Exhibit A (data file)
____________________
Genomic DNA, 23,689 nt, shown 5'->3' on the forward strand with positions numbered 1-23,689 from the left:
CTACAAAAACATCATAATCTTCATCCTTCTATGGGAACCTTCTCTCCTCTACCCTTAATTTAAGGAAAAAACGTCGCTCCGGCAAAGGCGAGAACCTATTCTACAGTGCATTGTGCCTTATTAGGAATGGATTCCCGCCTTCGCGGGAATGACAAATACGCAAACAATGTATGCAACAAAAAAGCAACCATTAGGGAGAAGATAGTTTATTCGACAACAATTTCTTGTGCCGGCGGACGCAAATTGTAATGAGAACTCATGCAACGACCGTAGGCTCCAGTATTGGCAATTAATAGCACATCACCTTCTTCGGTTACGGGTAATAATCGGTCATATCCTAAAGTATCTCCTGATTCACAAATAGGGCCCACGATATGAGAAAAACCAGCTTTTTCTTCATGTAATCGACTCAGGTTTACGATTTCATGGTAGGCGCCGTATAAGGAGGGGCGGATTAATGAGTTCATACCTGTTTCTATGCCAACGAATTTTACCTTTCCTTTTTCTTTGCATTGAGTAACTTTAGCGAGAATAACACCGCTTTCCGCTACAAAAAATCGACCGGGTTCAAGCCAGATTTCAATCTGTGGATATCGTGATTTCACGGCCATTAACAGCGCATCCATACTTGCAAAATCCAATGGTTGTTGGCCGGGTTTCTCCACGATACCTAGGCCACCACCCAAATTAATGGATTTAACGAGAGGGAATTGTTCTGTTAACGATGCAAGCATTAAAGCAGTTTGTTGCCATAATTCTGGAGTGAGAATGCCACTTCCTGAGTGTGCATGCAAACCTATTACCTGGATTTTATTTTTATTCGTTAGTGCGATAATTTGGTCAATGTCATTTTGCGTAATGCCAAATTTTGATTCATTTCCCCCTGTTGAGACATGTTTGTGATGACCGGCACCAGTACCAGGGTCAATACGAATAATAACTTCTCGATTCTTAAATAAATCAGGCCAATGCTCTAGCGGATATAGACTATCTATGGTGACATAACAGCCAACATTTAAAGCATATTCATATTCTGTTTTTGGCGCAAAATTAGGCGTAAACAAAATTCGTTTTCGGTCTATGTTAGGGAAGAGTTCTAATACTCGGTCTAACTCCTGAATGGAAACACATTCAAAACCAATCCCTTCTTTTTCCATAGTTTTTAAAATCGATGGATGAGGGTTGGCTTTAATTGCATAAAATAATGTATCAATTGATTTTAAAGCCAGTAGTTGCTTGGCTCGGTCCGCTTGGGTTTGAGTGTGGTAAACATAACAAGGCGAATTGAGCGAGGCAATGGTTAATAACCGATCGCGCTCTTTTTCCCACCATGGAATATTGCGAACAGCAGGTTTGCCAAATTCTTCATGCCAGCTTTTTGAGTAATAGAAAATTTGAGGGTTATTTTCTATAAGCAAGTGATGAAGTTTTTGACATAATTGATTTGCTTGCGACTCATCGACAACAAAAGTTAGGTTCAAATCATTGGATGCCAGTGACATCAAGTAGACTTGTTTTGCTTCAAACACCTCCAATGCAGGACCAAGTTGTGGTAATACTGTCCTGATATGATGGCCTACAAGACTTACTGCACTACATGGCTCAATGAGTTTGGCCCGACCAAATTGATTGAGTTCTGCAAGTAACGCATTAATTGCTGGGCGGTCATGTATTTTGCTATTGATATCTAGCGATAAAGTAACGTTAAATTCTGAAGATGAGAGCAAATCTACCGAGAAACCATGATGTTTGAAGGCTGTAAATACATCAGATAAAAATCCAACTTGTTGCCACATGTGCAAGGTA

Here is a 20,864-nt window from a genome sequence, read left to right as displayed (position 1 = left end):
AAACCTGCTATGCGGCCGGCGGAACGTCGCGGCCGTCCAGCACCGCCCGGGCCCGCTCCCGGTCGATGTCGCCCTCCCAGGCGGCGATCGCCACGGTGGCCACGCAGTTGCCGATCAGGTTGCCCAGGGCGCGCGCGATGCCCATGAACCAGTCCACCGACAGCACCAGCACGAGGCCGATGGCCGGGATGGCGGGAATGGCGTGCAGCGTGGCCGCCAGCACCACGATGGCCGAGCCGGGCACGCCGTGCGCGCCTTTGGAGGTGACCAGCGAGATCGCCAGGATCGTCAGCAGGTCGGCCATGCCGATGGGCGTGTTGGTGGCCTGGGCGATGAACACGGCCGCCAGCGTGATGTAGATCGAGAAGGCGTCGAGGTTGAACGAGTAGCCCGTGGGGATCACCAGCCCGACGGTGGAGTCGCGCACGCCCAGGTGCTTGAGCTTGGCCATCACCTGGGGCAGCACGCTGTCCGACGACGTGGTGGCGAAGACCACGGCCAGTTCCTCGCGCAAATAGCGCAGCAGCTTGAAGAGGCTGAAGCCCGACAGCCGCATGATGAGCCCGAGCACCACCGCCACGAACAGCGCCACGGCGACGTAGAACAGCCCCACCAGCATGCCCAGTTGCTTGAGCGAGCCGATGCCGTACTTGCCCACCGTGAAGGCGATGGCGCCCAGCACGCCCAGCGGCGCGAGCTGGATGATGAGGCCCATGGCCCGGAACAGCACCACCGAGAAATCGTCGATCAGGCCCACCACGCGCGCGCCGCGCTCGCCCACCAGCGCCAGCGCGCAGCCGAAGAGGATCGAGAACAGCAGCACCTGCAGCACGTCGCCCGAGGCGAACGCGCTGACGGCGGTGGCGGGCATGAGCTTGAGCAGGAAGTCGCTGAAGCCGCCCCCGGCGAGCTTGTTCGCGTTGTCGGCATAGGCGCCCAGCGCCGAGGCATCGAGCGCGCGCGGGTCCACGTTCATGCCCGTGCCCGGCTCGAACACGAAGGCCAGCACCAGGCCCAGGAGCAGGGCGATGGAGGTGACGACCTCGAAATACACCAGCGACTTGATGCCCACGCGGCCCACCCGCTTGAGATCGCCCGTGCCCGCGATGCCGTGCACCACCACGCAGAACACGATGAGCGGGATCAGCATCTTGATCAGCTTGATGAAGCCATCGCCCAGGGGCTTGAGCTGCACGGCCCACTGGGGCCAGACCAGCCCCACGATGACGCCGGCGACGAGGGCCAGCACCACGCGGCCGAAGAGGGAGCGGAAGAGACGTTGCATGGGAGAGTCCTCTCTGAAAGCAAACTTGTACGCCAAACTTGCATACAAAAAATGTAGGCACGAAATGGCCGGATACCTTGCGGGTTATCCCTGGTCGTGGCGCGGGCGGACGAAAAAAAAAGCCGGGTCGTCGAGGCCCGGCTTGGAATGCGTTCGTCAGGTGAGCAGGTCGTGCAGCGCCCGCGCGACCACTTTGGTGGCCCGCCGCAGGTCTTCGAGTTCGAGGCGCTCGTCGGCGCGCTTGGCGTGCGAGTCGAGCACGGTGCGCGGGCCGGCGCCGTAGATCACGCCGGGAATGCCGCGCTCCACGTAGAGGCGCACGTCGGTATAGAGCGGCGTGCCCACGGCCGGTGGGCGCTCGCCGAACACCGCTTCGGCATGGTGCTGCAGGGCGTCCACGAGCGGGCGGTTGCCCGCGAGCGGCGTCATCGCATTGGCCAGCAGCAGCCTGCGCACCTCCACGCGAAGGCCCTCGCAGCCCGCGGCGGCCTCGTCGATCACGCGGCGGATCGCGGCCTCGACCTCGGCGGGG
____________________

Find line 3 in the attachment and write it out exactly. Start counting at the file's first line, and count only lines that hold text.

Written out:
Here is a 20,864-nt window from a genome sequence, read left to right as displayed (position 1 = left end):